Among the Mets’ strengths — perhaps an unexpected one — amid this underwhelming season has been their bullpen. But as the team has tanked in recent weeks, falling to the very fringes of postseason contention, the relievers have played a significant role.
Mets bullpen arms had a 4.95 ERA in September, heading into the team’s series finale against the Phillies on Sunday. That ranked 23rd in the majors.
Entering the month, the Mets ranked 10th with a 3.89 reliever ERA.
Manager Luis Rojas said less reliable starting pitching — leading to a greater workload for the bullpen — and so many tight games have taken a toll.
"It causes a lot of stress," he said. "Some guys have even asked for an extra day to recover or come back and be available for us to pitch out of the ‘pen. It does a lot. Those guys are leaving their arms out there. You’ve got to respect the work that they put in and their willingness to stay up, being ready to pitch the nights that they can pitch."
The Mets are 28-32 in one-run games. That represented 40% of their games.
The frequent late-and-close dynamic has led to a funky-looking pitcher wins leaderboard for the Mets.
Jeurys Familia and Marcus Stroman are tied for the team lead with nine. Behind them is a three-way tie with seven wins (Trevor May, Taijuan Walker, Jacob deGrom) and then Edwin Diaz and Aaron Loup with five apiece.
Daily deGrom (and Syndergaard)
Noah Syndergaard’s second live batting practice session — against lefthanded hitter Luis Guillorme and righthanded hitter Jose Peraza — went well, Rojas said.
He tossed 15-20 pitches, all fastballs and changeups, still no breaking balls, with fastball velocity in the low- and mid-90s.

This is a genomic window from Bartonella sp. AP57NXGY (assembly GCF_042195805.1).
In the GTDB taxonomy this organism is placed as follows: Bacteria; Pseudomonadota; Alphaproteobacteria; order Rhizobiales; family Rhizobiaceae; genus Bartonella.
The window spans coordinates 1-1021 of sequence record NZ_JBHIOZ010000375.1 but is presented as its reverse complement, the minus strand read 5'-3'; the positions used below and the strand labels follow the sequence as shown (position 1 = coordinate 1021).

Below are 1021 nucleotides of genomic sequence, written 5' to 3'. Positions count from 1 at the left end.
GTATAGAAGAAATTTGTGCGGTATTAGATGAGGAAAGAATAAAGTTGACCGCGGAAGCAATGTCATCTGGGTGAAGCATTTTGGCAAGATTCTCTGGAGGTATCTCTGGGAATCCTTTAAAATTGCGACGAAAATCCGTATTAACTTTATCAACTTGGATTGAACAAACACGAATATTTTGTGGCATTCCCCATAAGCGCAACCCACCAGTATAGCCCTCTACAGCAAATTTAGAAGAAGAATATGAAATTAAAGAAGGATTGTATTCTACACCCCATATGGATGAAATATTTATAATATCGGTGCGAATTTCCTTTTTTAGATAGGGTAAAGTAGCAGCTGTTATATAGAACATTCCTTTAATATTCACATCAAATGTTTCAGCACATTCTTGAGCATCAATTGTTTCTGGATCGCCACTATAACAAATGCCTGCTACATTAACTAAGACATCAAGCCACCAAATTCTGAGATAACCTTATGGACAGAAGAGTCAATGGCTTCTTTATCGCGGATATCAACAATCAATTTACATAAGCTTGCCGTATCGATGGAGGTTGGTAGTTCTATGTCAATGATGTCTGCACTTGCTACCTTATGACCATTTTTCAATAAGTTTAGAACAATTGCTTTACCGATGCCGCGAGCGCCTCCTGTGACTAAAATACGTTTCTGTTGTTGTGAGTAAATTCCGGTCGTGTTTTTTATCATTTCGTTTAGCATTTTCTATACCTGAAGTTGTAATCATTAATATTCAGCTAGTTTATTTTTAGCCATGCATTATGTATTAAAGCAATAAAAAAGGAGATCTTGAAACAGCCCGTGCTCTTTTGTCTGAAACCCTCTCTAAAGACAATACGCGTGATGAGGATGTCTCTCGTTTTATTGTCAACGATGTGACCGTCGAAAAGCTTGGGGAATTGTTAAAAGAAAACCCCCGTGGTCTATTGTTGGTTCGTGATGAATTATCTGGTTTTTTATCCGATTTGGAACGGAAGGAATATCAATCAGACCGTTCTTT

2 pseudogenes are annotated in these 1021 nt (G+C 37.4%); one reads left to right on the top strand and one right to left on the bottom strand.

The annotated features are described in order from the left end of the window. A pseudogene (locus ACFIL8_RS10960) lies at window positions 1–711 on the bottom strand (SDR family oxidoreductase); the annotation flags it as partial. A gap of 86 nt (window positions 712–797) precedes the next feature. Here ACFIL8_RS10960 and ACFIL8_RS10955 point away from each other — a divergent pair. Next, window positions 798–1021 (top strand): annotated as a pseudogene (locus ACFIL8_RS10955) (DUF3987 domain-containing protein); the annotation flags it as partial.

Rojas said the Mets might activate Syndergaard this week without a minor-league rehabilitation assignment, which would be highly unusual for a Tommy John patient. He characterized that decision as "part of the conversation that we need to have that we haven’t had yet."
Another Mets official said Saturday that the plan is a rehab assignment, with multiple appearances likely.
Jacob deGrom, meanwhile, is scheduled to throw his first full-fledged bullpen session in the coming days, Rojas said. That will be his first one of those since July. The Mets will have to take shortcuts with his rehab from a sprained right elbow if he is to pitch in the majors within the next two weeks.
Fair play … and pay
Players with the Mets’ High-A affiliate, the Brooklyn Cyclones, and their opponents, the Phillies’ Jersey Shore club, wore wristbands with the hashtag "#FairBall," a demand for higher wages. That show of solidarity Saturday was orchestrated by Advocates for Minor Leaguers, an organization that fights for better conditions for thousands of professional ballplayers at those levels who do not have a union.
"Those guys standing for something that they believe, you’ve got to respect that. If there’s going to be an upgrade there, I’ll be one of the guys to say, ‘Yeah, that would be great,’" Rojas said. "These are guys that are choosing baseball as their career, and immediately they want some impact when it comes down to their economic choice. I’ll be someone that will support that if they’re voicing it. Let’s see what happens. Everyone has their right to show what they want, show the gesture."
Jonathan Villar was out of the lineup for the Phillies finale, with J.D. Davis drawing the starting assignment that has been recently rare, but Rojas said it has nothing to do with his apparent pain Saturday night.
In grounding out in the seventh inning, Villar was jammed, hurting his thumb, so much so that he didn’t leave the batter’s box and crunched down near the plate as an athletic trainer checked on him.
The president of the Dominican Republic, Luis Abinader, threw out the ceremonial first pitch . . . Rojas on the atmosphere in the clubhouse: "The guys are in a really, really good mood, just knowing what we need to do."
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